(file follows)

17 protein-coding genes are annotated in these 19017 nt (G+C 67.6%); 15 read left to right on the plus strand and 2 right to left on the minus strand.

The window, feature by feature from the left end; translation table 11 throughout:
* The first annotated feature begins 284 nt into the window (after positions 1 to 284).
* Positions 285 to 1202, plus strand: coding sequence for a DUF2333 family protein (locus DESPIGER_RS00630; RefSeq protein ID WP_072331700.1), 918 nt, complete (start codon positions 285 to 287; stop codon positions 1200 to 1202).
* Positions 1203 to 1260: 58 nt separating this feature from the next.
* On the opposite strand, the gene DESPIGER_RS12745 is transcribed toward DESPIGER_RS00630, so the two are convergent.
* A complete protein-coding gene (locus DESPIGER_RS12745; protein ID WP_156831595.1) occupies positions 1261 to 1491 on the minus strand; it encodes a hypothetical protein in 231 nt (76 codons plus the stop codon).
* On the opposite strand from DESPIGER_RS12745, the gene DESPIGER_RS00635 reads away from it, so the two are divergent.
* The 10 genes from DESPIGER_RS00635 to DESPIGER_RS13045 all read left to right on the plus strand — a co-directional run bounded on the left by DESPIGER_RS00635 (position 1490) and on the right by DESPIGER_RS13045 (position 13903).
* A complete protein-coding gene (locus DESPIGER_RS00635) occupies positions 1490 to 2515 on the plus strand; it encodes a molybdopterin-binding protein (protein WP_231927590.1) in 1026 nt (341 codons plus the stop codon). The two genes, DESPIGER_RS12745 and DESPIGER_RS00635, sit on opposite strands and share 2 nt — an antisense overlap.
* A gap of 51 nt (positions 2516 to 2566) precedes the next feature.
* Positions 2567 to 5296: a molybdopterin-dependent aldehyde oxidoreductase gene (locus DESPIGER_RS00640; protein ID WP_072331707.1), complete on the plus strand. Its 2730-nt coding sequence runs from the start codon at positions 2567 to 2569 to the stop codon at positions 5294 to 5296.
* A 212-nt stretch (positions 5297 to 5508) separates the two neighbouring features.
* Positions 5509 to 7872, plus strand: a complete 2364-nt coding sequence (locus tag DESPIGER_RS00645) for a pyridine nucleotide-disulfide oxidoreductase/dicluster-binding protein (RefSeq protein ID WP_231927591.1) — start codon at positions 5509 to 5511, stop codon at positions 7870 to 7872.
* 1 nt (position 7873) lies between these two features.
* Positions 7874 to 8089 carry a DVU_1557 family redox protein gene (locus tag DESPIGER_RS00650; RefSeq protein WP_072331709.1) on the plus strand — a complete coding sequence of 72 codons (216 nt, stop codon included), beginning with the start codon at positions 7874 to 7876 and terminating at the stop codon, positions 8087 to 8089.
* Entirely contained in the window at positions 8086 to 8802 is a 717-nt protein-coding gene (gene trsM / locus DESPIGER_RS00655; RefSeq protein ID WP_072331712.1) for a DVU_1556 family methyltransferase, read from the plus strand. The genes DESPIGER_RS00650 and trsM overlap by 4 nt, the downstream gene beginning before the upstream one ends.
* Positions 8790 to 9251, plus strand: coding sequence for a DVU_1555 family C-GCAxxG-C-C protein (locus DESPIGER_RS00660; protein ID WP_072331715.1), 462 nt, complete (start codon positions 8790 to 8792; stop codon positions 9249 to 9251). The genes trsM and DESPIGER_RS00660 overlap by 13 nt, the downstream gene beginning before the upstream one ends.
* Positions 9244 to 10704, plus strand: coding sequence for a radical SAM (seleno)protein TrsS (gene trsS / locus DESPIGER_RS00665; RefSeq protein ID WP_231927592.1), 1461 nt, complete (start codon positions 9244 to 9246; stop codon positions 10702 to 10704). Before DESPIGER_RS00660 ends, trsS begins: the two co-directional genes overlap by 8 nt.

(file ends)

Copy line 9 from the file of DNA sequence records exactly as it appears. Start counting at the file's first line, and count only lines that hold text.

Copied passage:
* The 10 genes from DESPIGER_RS00635 to DESPIGER_RS13045 all read left to right on the plus strand — a co-directional run bounded on the left by DESPIGER_RS00635 (position 1490) and on the right by DESPIGER_RS13045 (position 13903).